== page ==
Chapter 17

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"You must really take me for a fool, Juliana." Juliana sat on a little stool while Joseph Robinson circled her like a vulture. "You expect me to believe that you, someone who's become so close to Tavington, have absolutely no knowledge about his military plans?"

"I'm just a slave," Juliana said meekly.

Robinson laughed. "Just a slave? We've had this conversation before, remember? In town? That whole innocent 'just a slave' act won't work on me. You and Tavington aren't very good at hiding the true nature of your relationship. You should realize by now that it's obvious to anyone paying attention." Robinson bent down in front of Juliana, looking her dead in the eye. "Tell me about the Dragoons' troop movements," he demanded.

"I don't know anything about what the Colonel does when he's away from the house," Juliana said.

Robinson stood upright and glared down at Juliana skeptically. He nodded slowly. "We'll see how much you know."


One week passed. Then two. Soon a month had passed since the night Tavington had lost Juliana. He was beginning to see the reality of the situation by this point. She was gone, and he wasn't going to get her back. As a result, he'd closed up his house in Charles Town and relocated to officer's quarters at Fort Carolina, taking William with him to be his manservant. He'd almost completely put the situation to rest in his mind ... until William approached him one evening with unexpected news.

"Colonel Tavington?" William said, standing in the doorway of Tavington's room.

Tavington didn't turn around at his desk or otherwise take his eyes from his work. "Yes, William, what is it?" he said.

"Sir, I think I know what happened to Juliana and the others," the slave said timidly.

This time, Tavington did turn in his chair and look at his servant.


"William, tell His Lordship exactly what you told me," Tavington instructed.

William sat in a chair surrounded by Tavington, Cornwallis, and O'Hara, all standing, in Cornwallis's Fort Carolina office.

William nodded, ready to oblige. "Yes, sir. When I was in Charles Town today, I overheard these two women — slaves, sir — talkin' about this man named Joseph Robinson. They say he used to walk around in a Redcoat uniform, but they say he wasn't no Redcoat officer. They said he was workin' for the rebel army. And they said he wasn't alone, said there was others who was like him, rebels pretendin' to be Redcoats. When they said he was a negro, I knew they had to be talkin' about one of the same men who sneaked into the party that night."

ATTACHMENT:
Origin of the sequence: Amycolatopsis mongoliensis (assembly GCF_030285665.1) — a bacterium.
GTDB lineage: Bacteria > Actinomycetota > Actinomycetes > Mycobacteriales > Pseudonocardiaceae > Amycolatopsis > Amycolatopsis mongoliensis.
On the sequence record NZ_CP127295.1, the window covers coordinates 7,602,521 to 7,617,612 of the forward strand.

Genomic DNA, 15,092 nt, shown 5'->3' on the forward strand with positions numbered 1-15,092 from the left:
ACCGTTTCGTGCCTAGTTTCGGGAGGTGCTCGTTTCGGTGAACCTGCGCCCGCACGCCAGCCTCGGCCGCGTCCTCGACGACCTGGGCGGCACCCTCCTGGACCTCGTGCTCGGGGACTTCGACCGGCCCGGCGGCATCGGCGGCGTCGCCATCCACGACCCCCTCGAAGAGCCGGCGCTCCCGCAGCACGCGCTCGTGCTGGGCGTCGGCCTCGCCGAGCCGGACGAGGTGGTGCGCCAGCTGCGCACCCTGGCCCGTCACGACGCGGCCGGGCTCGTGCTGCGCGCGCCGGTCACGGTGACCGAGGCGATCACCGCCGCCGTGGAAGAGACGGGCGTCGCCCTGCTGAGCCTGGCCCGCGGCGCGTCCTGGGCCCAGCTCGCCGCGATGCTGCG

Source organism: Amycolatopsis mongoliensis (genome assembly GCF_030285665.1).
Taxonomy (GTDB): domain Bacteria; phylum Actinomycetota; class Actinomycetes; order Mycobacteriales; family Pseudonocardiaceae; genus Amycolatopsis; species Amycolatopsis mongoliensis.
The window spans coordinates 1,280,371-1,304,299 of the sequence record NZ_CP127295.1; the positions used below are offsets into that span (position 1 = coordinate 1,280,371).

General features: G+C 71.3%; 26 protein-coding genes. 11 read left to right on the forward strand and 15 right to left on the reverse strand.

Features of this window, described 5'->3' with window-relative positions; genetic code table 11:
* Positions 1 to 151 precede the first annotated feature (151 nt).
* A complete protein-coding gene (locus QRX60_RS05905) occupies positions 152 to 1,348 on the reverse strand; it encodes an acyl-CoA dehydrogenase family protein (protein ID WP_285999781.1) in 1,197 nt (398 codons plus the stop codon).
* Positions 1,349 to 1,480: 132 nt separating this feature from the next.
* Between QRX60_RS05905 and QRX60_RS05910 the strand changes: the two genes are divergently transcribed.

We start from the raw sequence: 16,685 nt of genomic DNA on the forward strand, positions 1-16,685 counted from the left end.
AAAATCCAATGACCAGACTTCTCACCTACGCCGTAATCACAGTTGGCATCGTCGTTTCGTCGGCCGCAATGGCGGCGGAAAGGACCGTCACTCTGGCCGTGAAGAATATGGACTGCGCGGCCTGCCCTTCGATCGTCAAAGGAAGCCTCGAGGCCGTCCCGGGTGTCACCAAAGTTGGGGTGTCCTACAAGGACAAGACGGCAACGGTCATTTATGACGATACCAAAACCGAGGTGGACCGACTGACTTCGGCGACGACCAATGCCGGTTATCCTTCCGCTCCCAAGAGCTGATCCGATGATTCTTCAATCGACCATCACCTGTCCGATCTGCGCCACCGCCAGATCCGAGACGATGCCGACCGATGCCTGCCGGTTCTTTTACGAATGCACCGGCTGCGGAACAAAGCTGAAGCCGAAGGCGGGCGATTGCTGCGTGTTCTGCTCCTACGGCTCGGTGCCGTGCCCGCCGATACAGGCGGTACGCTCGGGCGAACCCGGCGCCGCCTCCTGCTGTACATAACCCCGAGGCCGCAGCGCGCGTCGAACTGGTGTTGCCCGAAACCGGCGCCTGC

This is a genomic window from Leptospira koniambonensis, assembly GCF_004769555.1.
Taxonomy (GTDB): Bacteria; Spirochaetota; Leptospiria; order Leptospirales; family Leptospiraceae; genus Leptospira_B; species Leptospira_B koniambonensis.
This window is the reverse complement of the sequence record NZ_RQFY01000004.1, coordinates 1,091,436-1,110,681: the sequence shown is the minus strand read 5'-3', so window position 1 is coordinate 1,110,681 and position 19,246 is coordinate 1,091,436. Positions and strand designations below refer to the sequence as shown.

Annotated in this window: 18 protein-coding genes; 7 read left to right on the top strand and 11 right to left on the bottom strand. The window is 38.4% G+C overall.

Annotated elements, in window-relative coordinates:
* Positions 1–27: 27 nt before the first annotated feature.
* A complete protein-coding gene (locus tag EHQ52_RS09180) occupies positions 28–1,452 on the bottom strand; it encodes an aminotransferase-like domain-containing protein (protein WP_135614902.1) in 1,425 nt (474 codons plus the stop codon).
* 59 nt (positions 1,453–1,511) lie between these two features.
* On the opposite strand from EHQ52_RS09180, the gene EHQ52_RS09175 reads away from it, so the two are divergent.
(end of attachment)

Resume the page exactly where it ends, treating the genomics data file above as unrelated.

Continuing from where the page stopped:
"How do you know that?" O'Hara questioned.

"Because, sir, one of the men who took Colonel Tavington's slaves away that night was a negro in a Redcoat uniform," William replied.

Tavington turned to Cornwallis. "My lord, I believe that if we find this man Robinson, we can locate the rest of his group," Tavington said optimistically.

"I understand your desire to see justice prevail, Colonel Tavington," Cornwallis began, "however, now that time has provided us some distance from the unfortunate event, I have had the opportunity to reevaluate the situation with a more objective eye. In doing so, I find that I am hesitant to rush into action on this matter."

"My lord?" Tavington couldn't believe his ears. Here they were, being practically handed a group of rebel criminals, and Cornwallis didn't want to act.

"Colonel, let us look at the actual impact that these dissidents have made so far, shall we?" Cornwallis suggested. "We know of one incident, with certainty, for which this group is responsible. We have to weigh whether it would be worth the risk to us merely to break up a group of small-time rabble."

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